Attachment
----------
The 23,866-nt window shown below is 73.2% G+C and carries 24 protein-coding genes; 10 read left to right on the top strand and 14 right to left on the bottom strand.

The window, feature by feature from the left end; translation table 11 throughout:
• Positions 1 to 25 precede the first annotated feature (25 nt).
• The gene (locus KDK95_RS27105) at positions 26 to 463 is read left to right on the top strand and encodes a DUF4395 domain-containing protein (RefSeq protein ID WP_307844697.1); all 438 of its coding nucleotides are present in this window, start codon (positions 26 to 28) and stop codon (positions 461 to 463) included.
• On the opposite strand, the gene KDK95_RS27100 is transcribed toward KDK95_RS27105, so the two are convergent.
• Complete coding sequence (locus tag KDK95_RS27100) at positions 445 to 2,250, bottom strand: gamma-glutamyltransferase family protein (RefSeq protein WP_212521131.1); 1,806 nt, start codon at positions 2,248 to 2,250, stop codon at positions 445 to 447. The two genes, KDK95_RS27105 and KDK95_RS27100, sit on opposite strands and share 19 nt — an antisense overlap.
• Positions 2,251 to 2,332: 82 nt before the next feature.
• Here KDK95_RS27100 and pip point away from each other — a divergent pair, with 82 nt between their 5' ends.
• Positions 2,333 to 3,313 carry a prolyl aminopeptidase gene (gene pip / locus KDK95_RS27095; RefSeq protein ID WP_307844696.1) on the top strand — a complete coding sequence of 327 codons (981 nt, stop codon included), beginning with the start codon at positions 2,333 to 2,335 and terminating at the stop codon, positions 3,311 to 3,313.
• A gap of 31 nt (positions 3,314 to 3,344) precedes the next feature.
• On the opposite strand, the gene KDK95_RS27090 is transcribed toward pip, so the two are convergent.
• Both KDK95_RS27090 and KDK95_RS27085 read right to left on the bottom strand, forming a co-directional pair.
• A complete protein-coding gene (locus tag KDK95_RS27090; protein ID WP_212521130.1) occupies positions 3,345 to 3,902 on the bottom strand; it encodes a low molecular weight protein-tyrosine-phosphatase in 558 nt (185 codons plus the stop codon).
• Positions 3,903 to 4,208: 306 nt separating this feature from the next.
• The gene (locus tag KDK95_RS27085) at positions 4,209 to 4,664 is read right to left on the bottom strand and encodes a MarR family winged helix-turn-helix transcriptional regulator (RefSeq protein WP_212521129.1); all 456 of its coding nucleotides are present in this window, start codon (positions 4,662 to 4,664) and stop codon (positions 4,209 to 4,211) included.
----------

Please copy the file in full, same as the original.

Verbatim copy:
The 23,866-nt window shown below is 73.2% G+C and carries 24 protein-coding genes; 10 read left to right on the top strand and 14 right to left on the bottom strand.

The window, feature by feature from the left end; translation table 11 throughout:
• Positions 1 to 25 precede the first annotated feature (25 nt).
• The gene (locus KDK95_RS27105) at positions 26 to 463 is read left to right on the top strand and encodes a DUF4395 domain-containing protein (RefSeq protein ID WP_307844697.1); all 438 of its coding nucleotides are present in this window, start codon (positions 26 to 28) and stop codon (positions 461 to 463) included.
• On the opposite strand, the gene KDK95_RS27100 is transcribed toward KDK95_RS27105, so the two are convergent.
• Complete coding sequence (locus tag KDK95_RS27100) at positions 445 to 2,250, bottom strand: gamma-glutamyltransferase family protein (RefSeq protein WP_212521131.1); 1,806 nt, start codon at positions 2,248 to 2,250, stop codon at positions 445 to 447. The two genes, KDK95_RS27105 and KDK95_RS27100, sit on opposite strands and share 19 nt — an antisense overlap.
• Positions 2,251 to 2,332: 82 nt before the next feature.
• Here KDK95_RS27100 and pip point away from each other — a divergent pair, with 82 nt between their 5' ends.
• Positions 2,333 to 3,313 carry a prolyl aminopeptidase gene (gene pip / locus KDK95_RS27095; RefSeq protein ID WP_307844696.1) on the top strand — a complete coding sequence of 327 codons (981 nt, stop codon included), beginning with the start codon at positions 2,333 to 2,335 and terminating at the stop codon, positions 3,311 to 3,313.
• A gap of 31 nt (positions 3,314 to 3,344) precedes the next feature.
• On the opposite strand, the gene KDK95_RS27090 is transcribed toward pip, so the two are convergent.
• Both KDK95_RS27090 and KDK95_RS27085 read right to left on the bottom strand, forming a co-directional pair.
• A complete protein-coding gene (locus tag KDK95_RS27090; protein ID WP_212521130.1) occupies positions 3,345 to 3,902 on the bottom strand; it encodes a low molecular weight protein-tyrosine-phosphatase in 558 nt (185 codons plus the stop codon).
• Positions 3,903 to 4,208: 306 nt separating this feature from the next.
• The gene (locus tag KDK95_RS27085) at positions 4,209 to 4,664 is read right to left on the bottom strand and encodes a MarR family winged helix-turn-helix transcriptional regulator (RefSeq protein WP_212521129.1); all 456 of its coding nucleotides are present in this window, start codon (positions 4,662 to 4,664) and stop codon (positions 4,209 to 4,211) included.